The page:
Some realities are impossible to avoid. Take for example, the fact that, "The best lithium ion batteries in the world still only have 10 percent the energy density of gasoline." This is what Todd Pratt, said is an important guiding principle for Future Vehicle Technologies, which is running its eVaro three-wheeled series hybrid through the Automotive X-Prize's Shakedown Stage in Michigan this week.
Pratt, FVT's vice president, told AutoblogGreen that the crash avoidance "moose" test was no problem for the three-wheeler, but putting the trike through the first battery of X-Prize tests helped the team discover that the battery system is not as robust as they want it to be. Another problem is caused by the car's unusual drivetrain, which is preventing it from reaching 60 miles per hour. The eVaro uses a series hybrid powertrain with two DC brushless motors that connect to driveshafts and thus to the front wheels without any differential or transmission. This direct drive setup means that the motors need to talk to one another, especially when going around corners. Right now, Pratt said:
The result? The eVaro has not yet passed the 0-60 acceleration or the 60-0 braking tests. But, because the FVT team – which started in 2006 with six guys, each with a unique set of strengths – builds almost everything in the car from scratch, the team feels capable of finding and fixing the problems. With so very few off-the-shelf components in the eVaro, it's all on the shoulders of the people who built the parts.They're close, but not quite, so we're getting heating issues in one but not the other. We're also having a problem with one motor fighting the other one. Right at 59 miles per hour, one motor decides to go the other way, so we're working on the software to determine what's going on.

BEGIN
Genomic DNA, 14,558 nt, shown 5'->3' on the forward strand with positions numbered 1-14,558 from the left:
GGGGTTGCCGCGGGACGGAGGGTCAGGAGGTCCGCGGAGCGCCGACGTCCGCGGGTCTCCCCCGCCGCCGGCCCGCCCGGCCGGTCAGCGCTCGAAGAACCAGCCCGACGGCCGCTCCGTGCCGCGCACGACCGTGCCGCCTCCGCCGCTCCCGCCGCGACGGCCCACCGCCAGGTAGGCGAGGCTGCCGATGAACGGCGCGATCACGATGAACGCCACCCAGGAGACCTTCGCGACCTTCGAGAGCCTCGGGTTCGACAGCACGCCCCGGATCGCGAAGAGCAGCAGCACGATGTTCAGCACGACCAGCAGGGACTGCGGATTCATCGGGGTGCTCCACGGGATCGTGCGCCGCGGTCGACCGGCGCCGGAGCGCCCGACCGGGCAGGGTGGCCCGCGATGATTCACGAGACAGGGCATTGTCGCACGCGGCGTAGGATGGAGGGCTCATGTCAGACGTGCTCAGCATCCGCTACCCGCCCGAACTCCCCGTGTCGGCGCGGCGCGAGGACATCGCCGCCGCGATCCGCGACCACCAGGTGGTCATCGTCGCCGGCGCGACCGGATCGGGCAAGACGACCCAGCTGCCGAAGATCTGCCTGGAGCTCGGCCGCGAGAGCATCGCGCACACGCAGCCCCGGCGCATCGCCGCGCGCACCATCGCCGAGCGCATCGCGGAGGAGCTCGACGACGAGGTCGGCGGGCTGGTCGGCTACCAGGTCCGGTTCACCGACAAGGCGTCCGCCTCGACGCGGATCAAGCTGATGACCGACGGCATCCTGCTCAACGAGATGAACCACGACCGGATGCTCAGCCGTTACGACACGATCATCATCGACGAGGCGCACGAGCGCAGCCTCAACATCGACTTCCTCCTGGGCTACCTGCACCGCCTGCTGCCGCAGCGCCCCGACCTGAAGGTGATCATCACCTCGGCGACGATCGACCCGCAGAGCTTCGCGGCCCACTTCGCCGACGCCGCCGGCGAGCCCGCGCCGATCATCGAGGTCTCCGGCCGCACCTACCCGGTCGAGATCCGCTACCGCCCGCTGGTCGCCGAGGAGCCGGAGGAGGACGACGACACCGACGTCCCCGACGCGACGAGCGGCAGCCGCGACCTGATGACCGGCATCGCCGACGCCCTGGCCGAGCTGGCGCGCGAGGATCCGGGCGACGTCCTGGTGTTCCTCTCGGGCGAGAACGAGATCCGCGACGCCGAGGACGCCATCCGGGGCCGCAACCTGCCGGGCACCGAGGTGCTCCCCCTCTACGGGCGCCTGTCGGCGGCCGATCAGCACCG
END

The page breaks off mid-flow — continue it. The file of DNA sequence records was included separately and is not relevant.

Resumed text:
Those parts include a 20 kW proprietary on-board generator that can keep the car going at 60 miles an hour while still charging the battery. When everything is working, FVT promises a 125-mile range on electrify and a 165 mile per gallon equivalent rating. The numbers come from the series hybrid set-up, which allows everything to operate at an optimum level. Pratt said:
The idea is good, but the FVT crew will spend the time between now and the next set of X-Prize trials in June running the car every day to learn more about it – this model has only been on the road for a week, after all, following 18 months of development – and making some suspension changes. Pratt said he knows how easy it is to have a bad day testing:Gas engines really like running at a steady state. They really like it. They don't like accelerating and decelerating, so if you can take a gas engine and just have it run steady and dump that energy into a battery pack and use it when you need it and then have regenerative braking as well, it's a really sweet system.
We felt for Aptera because this is all new frontier. We're all trying to come up with advancements that we don't know the answers to yet.
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